A slang term for Australian Rules
football. Usually derogatory
, used by people from non-Aussie rules areas, especially rugby fans. Refers to the amount of time the ball
spends up in the air
Now, I've never really been into sports all that much, and I'm no footy fanatic
, but I respect aerial ping pong. Kicking a football up into the air and a long way down the field allows for marking
(known to the uninformed as catching the ball), an important part of Aussie rules and the basis of both king of the pack
and plain ol' kick to kick
, the quintessential Australian playground games, of which I have many fond memories.
King of the pack involves a king
, consisting of one person, and a pack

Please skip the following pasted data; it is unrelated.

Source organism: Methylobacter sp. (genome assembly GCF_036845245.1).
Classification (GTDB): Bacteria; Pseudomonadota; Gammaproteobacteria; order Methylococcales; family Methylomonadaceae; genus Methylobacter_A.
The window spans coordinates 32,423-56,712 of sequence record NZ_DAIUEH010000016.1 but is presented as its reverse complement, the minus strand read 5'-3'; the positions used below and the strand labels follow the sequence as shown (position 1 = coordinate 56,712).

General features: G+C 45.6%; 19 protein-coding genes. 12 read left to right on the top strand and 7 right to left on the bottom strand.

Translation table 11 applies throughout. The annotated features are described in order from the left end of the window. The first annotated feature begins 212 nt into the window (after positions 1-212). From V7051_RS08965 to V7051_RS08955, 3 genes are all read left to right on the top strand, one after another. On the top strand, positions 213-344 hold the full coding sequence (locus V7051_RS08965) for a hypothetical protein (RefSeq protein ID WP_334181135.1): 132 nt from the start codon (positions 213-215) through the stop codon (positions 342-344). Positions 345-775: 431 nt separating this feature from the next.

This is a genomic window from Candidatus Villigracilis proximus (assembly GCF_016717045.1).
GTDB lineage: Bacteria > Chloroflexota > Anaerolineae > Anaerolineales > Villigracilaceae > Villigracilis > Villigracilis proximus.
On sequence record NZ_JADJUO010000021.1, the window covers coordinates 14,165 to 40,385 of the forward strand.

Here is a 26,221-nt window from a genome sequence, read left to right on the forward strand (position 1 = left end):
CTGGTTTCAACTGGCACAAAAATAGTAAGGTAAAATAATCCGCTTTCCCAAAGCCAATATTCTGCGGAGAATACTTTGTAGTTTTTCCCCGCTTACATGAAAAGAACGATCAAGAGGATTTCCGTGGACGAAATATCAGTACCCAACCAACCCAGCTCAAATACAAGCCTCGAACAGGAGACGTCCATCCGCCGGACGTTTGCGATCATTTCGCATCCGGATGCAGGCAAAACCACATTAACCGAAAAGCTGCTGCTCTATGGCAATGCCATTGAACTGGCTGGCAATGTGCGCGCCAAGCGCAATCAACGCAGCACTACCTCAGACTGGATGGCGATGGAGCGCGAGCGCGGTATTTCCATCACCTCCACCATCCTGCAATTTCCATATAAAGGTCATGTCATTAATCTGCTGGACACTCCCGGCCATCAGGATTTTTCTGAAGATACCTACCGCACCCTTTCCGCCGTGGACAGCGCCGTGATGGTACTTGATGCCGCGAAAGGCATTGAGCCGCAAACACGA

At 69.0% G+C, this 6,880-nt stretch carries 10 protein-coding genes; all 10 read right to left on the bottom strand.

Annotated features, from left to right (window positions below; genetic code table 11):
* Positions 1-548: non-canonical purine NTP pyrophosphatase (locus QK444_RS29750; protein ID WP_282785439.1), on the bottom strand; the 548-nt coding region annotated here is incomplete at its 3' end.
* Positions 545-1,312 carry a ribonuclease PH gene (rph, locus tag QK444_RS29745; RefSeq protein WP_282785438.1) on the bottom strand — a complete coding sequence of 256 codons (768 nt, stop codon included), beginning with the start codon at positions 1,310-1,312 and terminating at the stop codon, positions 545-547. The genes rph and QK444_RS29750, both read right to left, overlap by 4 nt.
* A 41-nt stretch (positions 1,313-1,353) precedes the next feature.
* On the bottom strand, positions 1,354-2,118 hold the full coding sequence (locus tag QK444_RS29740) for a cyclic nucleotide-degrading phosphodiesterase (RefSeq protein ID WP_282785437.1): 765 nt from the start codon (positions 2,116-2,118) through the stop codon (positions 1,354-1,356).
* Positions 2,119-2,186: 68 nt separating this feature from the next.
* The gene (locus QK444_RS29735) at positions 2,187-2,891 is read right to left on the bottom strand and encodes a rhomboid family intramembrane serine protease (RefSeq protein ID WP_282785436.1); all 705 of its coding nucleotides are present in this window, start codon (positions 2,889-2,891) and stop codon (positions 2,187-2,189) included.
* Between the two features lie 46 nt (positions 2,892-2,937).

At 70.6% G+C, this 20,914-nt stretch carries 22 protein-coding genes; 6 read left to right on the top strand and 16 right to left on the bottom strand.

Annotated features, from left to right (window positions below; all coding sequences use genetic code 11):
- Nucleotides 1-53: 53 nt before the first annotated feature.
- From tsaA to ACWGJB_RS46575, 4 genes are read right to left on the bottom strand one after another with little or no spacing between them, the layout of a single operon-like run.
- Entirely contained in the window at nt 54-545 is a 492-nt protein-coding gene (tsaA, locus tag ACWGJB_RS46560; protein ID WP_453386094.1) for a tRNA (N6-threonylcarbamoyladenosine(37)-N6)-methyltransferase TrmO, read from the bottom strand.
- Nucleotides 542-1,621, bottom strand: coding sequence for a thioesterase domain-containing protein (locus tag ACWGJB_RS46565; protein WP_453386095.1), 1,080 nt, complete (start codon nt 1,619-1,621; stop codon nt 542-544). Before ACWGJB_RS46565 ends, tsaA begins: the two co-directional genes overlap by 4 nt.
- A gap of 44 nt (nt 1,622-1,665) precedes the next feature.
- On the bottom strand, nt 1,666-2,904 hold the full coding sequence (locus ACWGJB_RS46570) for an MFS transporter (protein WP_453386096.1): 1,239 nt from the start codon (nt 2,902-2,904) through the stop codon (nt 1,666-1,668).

, consisting of many people. The king kicks the ball to the pack, who compete with each other to catch it. If one of them marks the ball, then they become king and the king joins the pack. Otherwise, the ball is kicked back to the king and the game continues. Kick to kick is similar, but there are only two packs (or possibly individuals) kicking the ball back and forth. The only reward for taking a mark
is the glory
. Neither of these games would be any good if the ball weren't made to fly through the air, aerial ping pong style.